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The Ending Of Rick And Morty Season 4 Explained

Contains spoilers for Rick and Morty season 4, episode 10, "Star Mort: Rickturn of the Jerri"

Rick and Morty season 4 has reached its end, and wubba lubba dub dub, what an ending "Star Mort: Rickturn of the Jerri" was. 

Our favorite not-quite-evil genius and his increasingly jaded and independent grandson faced one of their biggest challenges yet — in the form of a Star Wars-level galactic battle, and a number of past actions and decisions coming back to haunt Rick Sanchez (voiced by series co-creator Justin Roiland) in particular.

The season 4 finale opens with a cool, space hero version of Beth Smith (Sarah Chalke) and her "Defiance" squad battling the Galactic Federation, which has rebuilt its forces after Rick incapacitated them on the season 3 premiere, "The Rickshank Rickdemption." After stealing the plans of this new Federation's version of a Death Star, a Wrangler Jeans-sponsored "planet remover," Space Beth discovers a bomb inside her, deduces that Rick put it there, and heads back to Earth to get rid of her dad once and for all. Meanwhile, Morty (Roiland) and his sister Summer (Spencer Grammer) feud over an invisibility belt, and their father Jerry (Chris Parnell) messes about with puppetry. 

As you'd expect, all of this comes to a head in a twisting, turning tale — along with some dark TV moments only this show can bring youHere's the ending of Rick and Morty season 4 explained.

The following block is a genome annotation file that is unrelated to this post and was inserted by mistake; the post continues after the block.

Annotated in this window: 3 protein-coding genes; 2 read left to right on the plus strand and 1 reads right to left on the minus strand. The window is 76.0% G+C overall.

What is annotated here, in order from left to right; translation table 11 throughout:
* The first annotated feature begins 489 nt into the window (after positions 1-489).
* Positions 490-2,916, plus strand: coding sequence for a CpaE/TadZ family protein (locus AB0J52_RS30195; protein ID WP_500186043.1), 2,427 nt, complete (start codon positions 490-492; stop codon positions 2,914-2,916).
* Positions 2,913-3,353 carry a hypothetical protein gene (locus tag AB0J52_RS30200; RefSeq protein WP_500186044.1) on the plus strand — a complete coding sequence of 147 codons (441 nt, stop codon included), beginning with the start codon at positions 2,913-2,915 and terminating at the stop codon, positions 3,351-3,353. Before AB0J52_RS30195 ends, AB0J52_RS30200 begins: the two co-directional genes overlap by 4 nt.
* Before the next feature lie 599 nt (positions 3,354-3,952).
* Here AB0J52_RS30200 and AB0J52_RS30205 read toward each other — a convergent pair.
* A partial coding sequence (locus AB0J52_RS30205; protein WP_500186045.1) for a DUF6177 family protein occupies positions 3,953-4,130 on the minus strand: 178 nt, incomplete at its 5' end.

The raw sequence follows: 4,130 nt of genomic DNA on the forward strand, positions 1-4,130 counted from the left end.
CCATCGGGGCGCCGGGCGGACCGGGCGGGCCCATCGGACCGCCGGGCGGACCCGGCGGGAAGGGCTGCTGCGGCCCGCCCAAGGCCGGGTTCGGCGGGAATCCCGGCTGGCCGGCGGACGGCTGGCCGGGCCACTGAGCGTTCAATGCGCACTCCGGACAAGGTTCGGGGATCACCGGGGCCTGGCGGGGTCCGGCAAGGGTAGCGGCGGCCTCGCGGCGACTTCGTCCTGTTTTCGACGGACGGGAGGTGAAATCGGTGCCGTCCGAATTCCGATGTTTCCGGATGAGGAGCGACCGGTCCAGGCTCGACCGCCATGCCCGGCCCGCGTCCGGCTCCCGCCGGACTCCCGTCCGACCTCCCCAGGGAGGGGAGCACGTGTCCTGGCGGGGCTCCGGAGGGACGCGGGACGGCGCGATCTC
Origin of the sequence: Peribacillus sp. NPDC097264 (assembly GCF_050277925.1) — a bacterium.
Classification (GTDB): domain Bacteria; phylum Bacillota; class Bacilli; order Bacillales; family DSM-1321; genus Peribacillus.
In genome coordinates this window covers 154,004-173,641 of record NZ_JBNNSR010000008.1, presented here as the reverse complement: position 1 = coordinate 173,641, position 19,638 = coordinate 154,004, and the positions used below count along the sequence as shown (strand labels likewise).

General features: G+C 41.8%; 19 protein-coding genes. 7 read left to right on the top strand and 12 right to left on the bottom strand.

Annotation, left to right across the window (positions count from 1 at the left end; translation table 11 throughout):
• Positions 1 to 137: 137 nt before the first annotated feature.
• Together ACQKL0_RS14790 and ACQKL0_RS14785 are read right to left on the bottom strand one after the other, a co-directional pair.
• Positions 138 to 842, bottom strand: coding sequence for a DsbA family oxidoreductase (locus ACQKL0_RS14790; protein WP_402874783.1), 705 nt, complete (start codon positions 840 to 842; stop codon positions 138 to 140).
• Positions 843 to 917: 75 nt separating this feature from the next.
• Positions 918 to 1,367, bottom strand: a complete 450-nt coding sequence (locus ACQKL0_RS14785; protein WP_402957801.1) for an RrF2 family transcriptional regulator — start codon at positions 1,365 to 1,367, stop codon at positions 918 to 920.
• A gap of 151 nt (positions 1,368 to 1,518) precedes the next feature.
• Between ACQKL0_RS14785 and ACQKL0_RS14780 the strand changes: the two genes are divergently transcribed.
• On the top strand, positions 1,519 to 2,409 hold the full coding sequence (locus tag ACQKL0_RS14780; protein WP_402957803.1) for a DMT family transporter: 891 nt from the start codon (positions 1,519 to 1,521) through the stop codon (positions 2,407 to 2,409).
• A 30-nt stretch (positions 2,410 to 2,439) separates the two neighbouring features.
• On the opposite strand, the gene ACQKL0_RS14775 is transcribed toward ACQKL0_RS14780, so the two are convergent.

Rick and Morty season 4 finale goes galactic

The Rick and Morty season 4 finale goes all out on space-set warfare. It revisits a couple of fun concepts from the season 2 finale, "The Wedding Squanchers (which is arguably the most important episode of the first two seasons) as well as the aforementioned first episode of season 3, "Rickshank Rickdemption." The pair of episodes revolved around Rick turning himself in to the Galactic Federation and subsequently escaping. During their events, Rick's longtime friend Birdperson (series co-creator Dan Harmon) died and was resurrected as a cyborg known as Phoenixperson. Meanwhile, Bird/Phoenixperson's fiancée Tammy (Cassie Steele) turned out to be an agent for the Federation and eventually took over the whole operation after Rick left it in ruins. 

On "Star Mort: Rickturn of the Jerri," all of this came back to bite Rick and the Smith family in a huge way, when the Tammy-led new Federation turned its gaze to Earth upon learning where Space Beth had gone. This led them to abduct both her and regular Beth (yes, there are two Beths — more on that in a bit). During the ensuing high-stakes rescue mission, Rick also has to face Phoenixperson in combat — only to discover that his old friend is more than a match for him.  

After Tammy's evil has been vanquished — and Jerry's puppetry skills have managed to save the day in a way that frankly needs to be seen to be believed — the galactic parts of the plot are put to rest. However, things aren't any less hectic on a smaller scale.

The Rick and Morty season 4 finale and the Beth dilemma

While it would be easy to write the space-faring version of Beth off as an alternate universe situation like the show has done so many times, Harmon and Roiland take things to the next level by making her a clone of Beth — or the real thing, which would make the Beth we've known lately a clone. This dates back to the season 3 episode "The ABCs of Beth," which explored the oddball daughter-father relationship between Beth and Rick. Ultimately, Rick gave his daughter two options: either live her dream life by becoming a space traveller, in which case Rick would construct a clone Beth to continue her family life, or to go on with her life as normal.